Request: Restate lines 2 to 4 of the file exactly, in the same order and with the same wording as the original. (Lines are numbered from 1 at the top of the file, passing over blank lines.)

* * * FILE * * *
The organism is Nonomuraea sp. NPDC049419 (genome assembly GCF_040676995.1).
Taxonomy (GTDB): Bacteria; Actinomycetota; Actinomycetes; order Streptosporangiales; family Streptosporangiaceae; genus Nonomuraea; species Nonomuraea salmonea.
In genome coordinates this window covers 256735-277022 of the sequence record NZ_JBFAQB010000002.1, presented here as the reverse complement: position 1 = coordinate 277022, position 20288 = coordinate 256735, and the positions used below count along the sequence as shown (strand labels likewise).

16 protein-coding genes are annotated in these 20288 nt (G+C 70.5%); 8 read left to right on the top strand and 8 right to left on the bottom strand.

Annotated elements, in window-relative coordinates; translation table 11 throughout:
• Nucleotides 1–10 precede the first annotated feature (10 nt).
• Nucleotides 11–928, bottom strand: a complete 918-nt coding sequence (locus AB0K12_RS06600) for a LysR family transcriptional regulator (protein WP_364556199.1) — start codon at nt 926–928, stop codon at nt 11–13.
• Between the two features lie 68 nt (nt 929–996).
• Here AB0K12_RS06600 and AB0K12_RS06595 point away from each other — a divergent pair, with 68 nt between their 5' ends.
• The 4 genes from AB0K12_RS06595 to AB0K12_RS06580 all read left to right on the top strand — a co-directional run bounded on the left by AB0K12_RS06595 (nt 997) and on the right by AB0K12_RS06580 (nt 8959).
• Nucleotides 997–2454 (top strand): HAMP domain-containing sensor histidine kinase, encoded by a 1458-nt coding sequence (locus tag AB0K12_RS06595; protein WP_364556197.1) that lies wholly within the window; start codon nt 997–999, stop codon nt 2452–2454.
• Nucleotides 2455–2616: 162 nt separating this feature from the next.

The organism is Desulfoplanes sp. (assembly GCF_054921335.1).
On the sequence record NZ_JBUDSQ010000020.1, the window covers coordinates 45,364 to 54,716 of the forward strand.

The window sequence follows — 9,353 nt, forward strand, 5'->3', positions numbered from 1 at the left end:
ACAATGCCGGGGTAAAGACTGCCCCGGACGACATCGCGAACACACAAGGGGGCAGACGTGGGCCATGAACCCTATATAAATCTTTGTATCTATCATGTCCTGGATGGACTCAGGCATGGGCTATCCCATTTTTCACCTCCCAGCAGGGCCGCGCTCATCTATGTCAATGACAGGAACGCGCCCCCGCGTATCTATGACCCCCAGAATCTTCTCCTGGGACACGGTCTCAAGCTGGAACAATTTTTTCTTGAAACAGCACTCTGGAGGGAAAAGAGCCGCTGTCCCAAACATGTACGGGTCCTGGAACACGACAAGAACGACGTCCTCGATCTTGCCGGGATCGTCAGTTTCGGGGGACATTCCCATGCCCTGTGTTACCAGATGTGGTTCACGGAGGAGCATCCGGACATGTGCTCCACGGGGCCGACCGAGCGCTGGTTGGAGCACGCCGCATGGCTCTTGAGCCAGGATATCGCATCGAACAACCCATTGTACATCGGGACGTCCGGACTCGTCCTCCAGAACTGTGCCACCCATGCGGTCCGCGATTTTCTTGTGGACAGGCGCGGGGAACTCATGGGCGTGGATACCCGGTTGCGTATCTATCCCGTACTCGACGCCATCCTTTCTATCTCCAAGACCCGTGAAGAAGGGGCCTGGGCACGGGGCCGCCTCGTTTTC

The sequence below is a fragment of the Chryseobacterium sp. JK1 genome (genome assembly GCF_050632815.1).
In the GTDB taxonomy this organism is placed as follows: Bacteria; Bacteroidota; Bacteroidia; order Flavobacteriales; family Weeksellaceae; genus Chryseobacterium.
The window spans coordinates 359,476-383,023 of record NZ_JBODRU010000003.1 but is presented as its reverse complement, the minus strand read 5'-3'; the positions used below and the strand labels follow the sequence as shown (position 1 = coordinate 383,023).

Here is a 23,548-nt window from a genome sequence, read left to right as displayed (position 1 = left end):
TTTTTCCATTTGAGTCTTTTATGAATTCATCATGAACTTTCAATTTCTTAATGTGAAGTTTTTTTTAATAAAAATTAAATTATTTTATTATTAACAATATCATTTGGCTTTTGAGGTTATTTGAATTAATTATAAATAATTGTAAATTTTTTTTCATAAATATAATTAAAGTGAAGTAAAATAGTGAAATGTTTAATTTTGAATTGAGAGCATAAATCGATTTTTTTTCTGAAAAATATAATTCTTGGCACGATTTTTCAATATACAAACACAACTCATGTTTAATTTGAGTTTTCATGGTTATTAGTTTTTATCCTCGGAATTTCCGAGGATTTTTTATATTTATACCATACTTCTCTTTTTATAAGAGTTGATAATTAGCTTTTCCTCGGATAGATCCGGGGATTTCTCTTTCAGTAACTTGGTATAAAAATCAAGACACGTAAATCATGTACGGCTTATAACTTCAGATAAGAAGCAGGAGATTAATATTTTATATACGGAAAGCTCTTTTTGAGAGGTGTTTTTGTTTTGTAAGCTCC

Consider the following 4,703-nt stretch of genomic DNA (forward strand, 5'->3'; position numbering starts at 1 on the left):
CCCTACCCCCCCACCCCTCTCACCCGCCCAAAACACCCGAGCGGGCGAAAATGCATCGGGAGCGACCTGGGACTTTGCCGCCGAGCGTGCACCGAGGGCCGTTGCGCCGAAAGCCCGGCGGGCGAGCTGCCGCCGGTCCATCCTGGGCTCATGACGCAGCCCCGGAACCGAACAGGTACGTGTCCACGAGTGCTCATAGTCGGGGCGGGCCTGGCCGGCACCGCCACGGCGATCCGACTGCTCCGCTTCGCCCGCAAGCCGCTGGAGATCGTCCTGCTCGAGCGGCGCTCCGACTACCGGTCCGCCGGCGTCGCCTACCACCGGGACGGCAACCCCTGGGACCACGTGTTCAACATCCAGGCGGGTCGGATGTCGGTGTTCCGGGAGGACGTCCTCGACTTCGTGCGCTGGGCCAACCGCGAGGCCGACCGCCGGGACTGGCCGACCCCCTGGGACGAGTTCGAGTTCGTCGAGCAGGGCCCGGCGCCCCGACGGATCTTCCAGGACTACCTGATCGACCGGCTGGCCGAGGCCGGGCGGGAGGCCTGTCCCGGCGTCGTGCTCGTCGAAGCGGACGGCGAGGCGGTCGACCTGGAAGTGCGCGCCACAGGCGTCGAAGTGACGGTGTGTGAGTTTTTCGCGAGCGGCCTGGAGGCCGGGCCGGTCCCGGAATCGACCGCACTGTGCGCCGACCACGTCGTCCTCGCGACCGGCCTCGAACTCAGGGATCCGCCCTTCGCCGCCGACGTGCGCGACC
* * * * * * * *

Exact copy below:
Taxonomy (GTDB): Bacteria; Actinomycetota; Actinomycetes; order Streptosporangiales; family Streptosporangiaceae; genus Nonomuraea; species Nonomuraea salmonea.
In genome coordinates this window covers 256735-277022 of the sequence record NZ_JBFAQB010000002.1, presented here as the reverse complement: position 1 = coordinate 277022, position 20288 = coordinate 256735, and the positions used below count along the sequence as shown (strand labels likewise).

16 protein-coding genes are annotated in these 20288 nt (G+C 70.5%); 8 read left to right on the top strand and 8 right to left on the bottom strand.